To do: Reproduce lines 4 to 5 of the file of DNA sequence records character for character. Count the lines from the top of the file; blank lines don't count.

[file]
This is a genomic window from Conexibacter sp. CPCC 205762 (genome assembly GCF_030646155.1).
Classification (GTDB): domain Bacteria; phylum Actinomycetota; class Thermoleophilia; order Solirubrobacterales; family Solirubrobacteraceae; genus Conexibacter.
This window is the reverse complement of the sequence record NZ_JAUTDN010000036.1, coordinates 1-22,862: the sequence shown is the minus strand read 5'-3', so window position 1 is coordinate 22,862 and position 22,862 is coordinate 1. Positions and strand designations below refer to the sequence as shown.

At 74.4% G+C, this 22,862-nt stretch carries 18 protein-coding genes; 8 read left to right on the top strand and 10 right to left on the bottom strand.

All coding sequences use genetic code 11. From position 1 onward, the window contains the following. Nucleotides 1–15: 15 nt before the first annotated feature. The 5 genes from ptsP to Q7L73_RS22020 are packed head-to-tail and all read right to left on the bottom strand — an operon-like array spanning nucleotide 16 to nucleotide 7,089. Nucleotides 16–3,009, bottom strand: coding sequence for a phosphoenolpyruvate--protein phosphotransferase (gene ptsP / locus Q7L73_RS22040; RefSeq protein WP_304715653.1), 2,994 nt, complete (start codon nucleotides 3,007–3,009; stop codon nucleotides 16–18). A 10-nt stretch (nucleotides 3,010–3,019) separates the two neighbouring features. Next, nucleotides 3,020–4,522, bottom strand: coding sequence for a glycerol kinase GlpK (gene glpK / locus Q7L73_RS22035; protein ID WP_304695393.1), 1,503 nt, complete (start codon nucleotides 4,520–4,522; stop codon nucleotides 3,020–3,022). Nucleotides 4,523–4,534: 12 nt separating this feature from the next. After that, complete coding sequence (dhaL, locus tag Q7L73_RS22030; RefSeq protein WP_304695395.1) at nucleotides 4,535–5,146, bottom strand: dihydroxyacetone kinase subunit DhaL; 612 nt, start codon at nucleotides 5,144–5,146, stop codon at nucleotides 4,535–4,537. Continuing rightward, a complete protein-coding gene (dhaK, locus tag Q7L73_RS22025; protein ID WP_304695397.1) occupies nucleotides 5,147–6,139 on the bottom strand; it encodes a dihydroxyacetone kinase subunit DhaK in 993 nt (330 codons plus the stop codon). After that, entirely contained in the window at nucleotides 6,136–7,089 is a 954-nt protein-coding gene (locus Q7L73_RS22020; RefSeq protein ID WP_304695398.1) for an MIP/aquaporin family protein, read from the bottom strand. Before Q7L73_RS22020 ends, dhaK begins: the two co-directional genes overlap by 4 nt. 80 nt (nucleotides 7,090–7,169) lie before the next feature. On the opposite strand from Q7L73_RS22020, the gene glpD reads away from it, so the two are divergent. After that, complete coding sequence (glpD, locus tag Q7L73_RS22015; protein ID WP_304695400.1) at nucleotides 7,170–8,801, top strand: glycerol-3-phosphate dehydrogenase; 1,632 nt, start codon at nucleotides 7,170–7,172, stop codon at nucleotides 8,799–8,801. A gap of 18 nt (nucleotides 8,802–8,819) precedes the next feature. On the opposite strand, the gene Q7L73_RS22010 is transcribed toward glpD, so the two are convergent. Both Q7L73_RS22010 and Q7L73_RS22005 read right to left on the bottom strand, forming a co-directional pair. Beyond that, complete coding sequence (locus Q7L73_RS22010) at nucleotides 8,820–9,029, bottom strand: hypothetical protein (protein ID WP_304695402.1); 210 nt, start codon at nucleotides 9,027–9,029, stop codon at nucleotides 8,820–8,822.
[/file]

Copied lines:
At 74.4% G+C, this 22,862-nt stretch carries 18 protein-coding genes; 8 read left to right on the top strand and 10 right to left on the bottom strand.

All coding sequences use genetic code 11. From position 1 onward, the window contains the following. Nucleotides 1–15: 15 nt before the first annotated feature. The 5 genes from ptsP to Q7L73_RS22020 are packed head-to-tail and all read right to left on the bottom strand — an operon-like array spanning nucleotide 16 to nucleotide 7,089. Nucleotides 16–3,009, bottom strand: coding sequence for a phosphoenolpyruvate--protein phosphotransferase (gene ptsP / locus Q7L73_RS22040; RefSeq protein WP_304715653.1), 2,994 nt, complete (start codon nucleotides 3,007–3,009; stop codon nucleotides 16–18). A 10-nt stretch (nucleotides 3,010–3,019) separates the two neighbouring features. Next, nucleotides 3,020–4,522, bottom strand: coding sequence for a glycerol kinase GlpK (gene glpK / locus Q7L73_RS22035; protein ID WP_304695393.1), 1,503 nt, complete (start codon nucleotides 4,520–4,522; stop codon nucleotides 3,020–3,022). Nucleotides 4,523–4,534: 12 nt separating this feature from the next. After that, complete coding sequence (dhaL, locus tag Q7L73_RS22030; RefSeq protein WP_304695395.1) at nucleotides 4,535–5,146, bottom strand: dihydroxyacetone kinase subunit DhaL; 612 nt, start codon at nucleotides 5,144–5,146, stop codon at nucleotides 4,535–4,537. Continuing rightward, a complete protein-coding gene (dhaK, locus tag Q7L73_RS22025; protein ID WP_304695397.1) occupies nucleotides 5,147–6,139 on the bottom strand; it encodes a dihydroxyacetone kinase subunit DhaK in 993 nt (330 codons plus the stop codon). After that, entirely contained in the window at nucleotides 6,136–7,089 is a 954-nt protein-coding gene (locus Q7L73_RS22020; RefSeq protein ID WP_304695398.1) for an MIP/aquaporin family protein, read from the bottom strand. Before Q7L73_RS22020 ends, dhaK begins: the two co-directional genes overlap by 4 nt. 80 nt (nucleotides 7,090–7,169) lie before the next feature. On the opposite strand from Q7L73_RS22020, the gene glpD reads away from it, so the two are divergent. After that, complete coding sequence (glpD, locus tag Q7L73_RS22015; protein ID WP_304695400.1) at nucleotides 7,170–8,801, top strand: glycerol-3-phosphate dehydrogenase; 1,632 nt, start codon at nucleotides 7,170–7,172, stop codon at nucleotides 8,799–8,801. A gap of 18 nt (nucleotides 8,802–8,819) precedes the next feature. On the opposite strand, the gene Q7L73_RS22010 is transcribed toward glpD, so the two are convergent. Both Q7L73_RS22010 and Q7L73_RS22005 read right to left on the bottom strand, forming a co-directional pair. Beyond that, complete coding sequence (locus Q7L73_RS22010) at nucleotides 8,820–9,029, bottom strand: hypothetical protein (protein ID WP_304695402.1); 210 nt, start codon at nucleotides 9,027–9,029, stop codon at nucleotides 8,820–8,822.